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Tue May 28, 2013
Chafee Administration Analyzing Cost of Not Paying Back 38 Studios' Investors
The Chafee administration is conducting a financial analysis on the cost of not paying back the moral obligation bonds that funded a $75 million loan guaranty for failed video game maker 38 Studios, the governor's spokeswoman said Tuesday.
Chafee spokeswoman Christine Hunsinger says the governor remains a strong believer that paying back the investors who bought the bonds is the right thing to do.
Nonetheless, Hunsinger says an analysis of not paying back the investors is ongoing, with the participation of several state agencies and department heads. "We expect that analysis will be part of the conversation around the budget," she says, when the General Assembly finalizes plans in June for the next fiscal year starting July 1.
Rhode Island taxpayers remain on the hook for about $100 million due to the collapse last year of 38 Studios; Hunsinger says the anticipated cost of paying that money back is about $2 million in the FY2014 budget.
Regarding the analysis, Hunsinger says, "These situations very rarely occur, where states have a conversation about not paying their obligations. So the data is hard to compile and it's not as simple as some would make it seem."
A protest featuring critics from the left and right, organized by Occupy Providence, is slated to take aim Tuesday afternoon at what participants call the state's "bailout" of Wall Street investors for 38 Studios. The protest includes a 3:30 pm march from Burnside Park to the Statehouse and a speaking program involving state Representatives Karen MacBeth and Spencer Dickinson.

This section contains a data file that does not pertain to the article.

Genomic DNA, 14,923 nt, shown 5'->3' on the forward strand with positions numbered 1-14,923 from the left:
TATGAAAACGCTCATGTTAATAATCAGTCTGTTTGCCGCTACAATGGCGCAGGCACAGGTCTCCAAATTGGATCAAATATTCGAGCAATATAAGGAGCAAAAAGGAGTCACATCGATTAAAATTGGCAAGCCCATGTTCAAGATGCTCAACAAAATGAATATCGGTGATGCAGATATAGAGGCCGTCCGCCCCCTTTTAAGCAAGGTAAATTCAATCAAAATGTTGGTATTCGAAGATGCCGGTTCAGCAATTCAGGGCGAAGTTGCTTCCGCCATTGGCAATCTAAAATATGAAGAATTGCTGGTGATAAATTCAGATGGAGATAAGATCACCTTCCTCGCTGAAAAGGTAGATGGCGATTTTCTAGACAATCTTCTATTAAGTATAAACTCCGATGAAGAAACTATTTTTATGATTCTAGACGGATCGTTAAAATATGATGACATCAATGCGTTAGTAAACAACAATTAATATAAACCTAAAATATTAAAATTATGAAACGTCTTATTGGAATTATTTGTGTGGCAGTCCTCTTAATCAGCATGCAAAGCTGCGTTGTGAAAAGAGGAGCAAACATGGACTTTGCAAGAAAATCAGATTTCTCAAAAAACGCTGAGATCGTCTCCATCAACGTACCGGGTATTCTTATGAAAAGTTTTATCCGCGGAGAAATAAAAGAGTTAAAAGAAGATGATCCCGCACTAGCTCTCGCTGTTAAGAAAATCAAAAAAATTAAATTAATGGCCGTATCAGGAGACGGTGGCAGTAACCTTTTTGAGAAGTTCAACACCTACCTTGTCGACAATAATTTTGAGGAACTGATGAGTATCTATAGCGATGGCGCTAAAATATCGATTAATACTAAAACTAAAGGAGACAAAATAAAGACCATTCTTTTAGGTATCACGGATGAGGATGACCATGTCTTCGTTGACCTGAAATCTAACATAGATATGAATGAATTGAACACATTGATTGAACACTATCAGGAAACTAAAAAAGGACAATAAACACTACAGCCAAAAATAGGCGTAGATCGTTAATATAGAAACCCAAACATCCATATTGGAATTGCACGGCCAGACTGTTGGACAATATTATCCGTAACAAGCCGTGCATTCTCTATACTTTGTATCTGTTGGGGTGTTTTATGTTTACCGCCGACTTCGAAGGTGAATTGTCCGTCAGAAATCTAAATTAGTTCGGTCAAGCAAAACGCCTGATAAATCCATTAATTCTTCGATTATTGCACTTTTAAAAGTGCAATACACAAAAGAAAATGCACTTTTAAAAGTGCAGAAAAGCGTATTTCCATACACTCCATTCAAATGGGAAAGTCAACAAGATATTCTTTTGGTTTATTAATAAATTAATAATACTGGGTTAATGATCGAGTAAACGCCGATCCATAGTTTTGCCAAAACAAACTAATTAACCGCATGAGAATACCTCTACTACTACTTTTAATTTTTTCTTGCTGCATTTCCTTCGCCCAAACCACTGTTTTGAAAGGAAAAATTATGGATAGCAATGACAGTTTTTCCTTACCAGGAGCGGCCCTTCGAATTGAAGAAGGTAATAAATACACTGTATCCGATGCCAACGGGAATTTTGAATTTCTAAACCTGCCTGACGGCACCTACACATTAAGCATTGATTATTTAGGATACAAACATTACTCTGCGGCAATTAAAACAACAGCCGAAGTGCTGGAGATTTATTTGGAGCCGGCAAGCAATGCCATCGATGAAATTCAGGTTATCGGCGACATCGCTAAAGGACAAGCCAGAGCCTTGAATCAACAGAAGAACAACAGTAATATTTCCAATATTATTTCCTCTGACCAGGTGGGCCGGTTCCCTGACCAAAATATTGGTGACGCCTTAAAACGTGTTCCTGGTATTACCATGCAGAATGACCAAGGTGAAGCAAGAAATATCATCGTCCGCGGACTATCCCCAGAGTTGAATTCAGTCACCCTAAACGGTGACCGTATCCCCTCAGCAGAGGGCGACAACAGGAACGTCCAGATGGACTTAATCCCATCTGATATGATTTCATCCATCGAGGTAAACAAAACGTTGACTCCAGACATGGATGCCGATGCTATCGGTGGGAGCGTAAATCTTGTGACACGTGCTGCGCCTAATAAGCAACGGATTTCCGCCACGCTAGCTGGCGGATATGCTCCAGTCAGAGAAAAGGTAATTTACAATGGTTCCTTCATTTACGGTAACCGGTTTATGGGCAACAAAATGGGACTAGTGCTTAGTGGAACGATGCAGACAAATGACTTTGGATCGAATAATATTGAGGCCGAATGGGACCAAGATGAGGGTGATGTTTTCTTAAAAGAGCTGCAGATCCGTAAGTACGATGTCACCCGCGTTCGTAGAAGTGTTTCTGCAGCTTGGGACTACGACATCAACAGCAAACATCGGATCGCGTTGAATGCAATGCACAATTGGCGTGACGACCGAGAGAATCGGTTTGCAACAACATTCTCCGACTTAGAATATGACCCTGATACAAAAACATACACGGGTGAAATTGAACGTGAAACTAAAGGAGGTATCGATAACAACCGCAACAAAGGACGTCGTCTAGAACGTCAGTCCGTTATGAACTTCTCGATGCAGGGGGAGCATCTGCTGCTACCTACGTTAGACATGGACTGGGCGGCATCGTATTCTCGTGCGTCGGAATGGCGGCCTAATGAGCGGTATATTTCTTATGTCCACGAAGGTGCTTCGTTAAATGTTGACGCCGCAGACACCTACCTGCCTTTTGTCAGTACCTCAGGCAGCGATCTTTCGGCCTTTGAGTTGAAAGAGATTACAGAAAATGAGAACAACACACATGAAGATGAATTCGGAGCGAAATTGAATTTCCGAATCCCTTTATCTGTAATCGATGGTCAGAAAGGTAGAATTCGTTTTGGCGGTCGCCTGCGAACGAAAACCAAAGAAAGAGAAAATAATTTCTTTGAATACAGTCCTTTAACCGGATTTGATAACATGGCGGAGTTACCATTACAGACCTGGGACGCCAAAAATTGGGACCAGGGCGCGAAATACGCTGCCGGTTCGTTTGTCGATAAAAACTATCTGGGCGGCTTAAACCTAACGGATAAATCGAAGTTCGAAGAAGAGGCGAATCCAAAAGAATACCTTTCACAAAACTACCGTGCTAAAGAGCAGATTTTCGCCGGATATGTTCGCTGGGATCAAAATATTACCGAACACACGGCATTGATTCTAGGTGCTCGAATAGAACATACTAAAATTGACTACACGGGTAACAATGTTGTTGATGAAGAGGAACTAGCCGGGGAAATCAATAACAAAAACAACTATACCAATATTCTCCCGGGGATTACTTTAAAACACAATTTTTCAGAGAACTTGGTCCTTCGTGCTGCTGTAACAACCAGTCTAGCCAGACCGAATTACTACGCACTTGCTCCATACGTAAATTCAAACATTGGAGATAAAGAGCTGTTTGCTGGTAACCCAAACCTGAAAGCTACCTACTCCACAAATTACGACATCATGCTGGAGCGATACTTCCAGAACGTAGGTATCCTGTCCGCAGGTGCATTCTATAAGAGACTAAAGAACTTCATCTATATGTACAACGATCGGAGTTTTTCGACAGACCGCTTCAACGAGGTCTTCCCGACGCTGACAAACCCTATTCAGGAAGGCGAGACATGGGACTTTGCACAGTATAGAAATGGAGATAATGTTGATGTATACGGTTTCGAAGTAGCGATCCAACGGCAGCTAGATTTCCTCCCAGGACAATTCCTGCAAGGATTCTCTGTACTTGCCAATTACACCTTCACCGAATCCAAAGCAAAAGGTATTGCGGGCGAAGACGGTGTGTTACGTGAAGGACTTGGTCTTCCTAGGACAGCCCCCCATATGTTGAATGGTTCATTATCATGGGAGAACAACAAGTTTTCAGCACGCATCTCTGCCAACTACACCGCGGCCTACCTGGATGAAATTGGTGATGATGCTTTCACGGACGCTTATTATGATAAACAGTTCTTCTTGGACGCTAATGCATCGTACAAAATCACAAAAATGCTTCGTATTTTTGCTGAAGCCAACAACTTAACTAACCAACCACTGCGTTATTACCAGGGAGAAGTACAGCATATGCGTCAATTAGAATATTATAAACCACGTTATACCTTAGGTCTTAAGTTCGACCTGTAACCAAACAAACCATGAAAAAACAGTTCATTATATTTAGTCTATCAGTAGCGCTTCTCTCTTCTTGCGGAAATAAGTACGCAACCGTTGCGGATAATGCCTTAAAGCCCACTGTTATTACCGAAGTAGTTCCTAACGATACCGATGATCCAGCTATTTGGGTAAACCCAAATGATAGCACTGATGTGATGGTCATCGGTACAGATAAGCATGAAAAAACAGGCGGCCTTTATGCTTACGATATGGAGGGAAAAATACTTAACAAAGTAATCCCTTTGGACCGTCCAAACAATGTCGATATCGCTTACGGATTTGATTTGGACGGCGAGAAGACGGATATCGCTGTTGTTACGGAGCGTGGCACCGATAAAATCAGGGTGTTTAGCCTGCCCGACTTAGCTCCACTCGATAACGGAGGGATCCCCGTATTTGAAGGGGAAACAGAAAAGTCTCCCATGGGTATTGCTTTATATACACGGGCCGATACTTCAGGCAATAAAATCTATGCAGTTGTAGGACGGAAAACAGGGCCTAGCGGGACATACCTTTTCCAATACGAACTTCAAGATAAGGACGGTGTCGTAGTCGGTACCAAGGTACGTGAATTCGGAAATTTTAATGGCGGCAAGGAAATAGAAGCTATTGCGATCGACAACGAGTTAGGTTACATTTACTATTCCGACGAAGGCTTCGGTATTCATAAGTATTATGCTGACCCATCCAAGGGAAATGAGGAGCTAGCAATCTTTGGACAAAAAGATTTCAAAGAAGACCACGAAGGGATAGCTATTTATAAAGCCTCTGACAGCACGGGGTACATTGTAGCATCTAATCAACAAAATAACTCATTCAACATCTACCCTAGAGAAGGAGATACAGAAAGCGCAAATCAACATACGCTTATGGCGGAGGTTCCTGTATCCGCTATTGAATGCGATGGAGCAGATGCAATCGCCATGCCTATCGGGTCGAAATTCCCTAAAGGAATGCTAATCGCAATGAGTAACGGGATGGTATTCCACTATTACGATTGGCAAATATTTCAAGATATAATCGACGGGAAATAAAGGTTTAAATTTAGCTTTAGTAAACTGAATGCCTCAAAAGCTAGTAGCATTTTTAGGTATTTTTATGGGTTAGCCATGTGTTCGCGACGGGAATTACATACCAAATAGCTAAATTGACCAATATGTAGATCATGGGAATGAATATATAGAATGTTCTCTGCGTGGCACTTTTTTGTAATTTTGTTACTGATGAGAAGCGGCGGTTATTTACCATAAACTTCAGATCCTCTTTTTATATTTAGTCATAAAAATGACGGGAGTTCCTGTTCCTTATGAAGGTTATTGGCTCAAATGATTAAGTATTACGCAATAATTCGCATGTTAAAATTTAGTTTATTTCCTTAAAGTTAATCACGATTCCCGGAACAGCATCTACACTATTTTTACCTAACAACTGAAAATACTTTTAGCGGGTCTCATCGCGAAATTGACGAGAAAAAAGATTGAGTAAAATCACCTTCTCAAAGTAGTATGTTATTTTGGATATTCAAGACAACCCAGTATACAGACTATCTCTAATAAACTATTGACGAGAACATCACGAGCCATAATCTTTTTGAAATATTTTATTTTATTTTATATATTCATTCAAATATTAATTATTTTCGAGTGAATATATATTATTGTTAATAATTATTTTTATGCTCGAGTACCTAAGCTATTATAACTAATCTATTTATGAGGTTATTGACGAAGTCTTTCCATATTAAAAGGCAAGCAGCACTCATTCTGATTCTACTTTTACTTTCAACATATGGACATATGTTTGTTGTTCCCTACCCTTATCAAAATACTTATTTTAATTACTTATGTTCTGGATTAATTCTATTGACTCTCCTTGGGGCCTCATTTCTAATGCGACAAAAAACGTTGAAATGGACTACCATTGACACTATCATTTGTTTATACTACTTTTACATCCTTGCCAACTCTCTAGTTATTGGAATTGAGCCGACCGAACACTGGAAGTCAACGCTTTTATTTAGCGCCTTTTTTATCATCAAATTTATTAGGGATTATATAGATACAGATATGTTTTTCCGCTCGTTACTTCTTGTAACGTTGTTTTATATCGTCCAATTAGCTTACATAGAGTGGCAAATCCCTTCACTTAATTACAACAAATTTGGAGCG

Some critics point to pension cuts for public employees in questioning why the state is so insistent on paying back moral obligation bonds. Treasurer Gina Raimondo and legislative leaders have sided with Chafee in calling repaying bonds an important stance for the state's credibility.
Bryant University's Gary Sasse has repeatedly criticized the Chafee administration over what he calls a lack of due diligence in scrutinizing the moral obligation bonds for 38 Studios.
During an interview Tuesday, Sasse said the best course of action on the moral obligation bonds remains fuzzy "because the governor has not come forth with a transparent cost-benefit analysis."
"If we didn't honor the bonds, we'd have $112 million or thereabouts to spend on education and other programs to help build the economy," Sasse says. "The question is, would it reduce our credit rating to a point where it was more expensive to default on the bonds, as opposed to honoring the bonds -- and we don't have an answer to that question."
Sasse says there's not much precedent to look to in other states. He says in one instance, in Washington state in the early 1980s, a water authority defaulted on revenue bonds. Sasse says the credit impact was minimal and was reversed within about three years.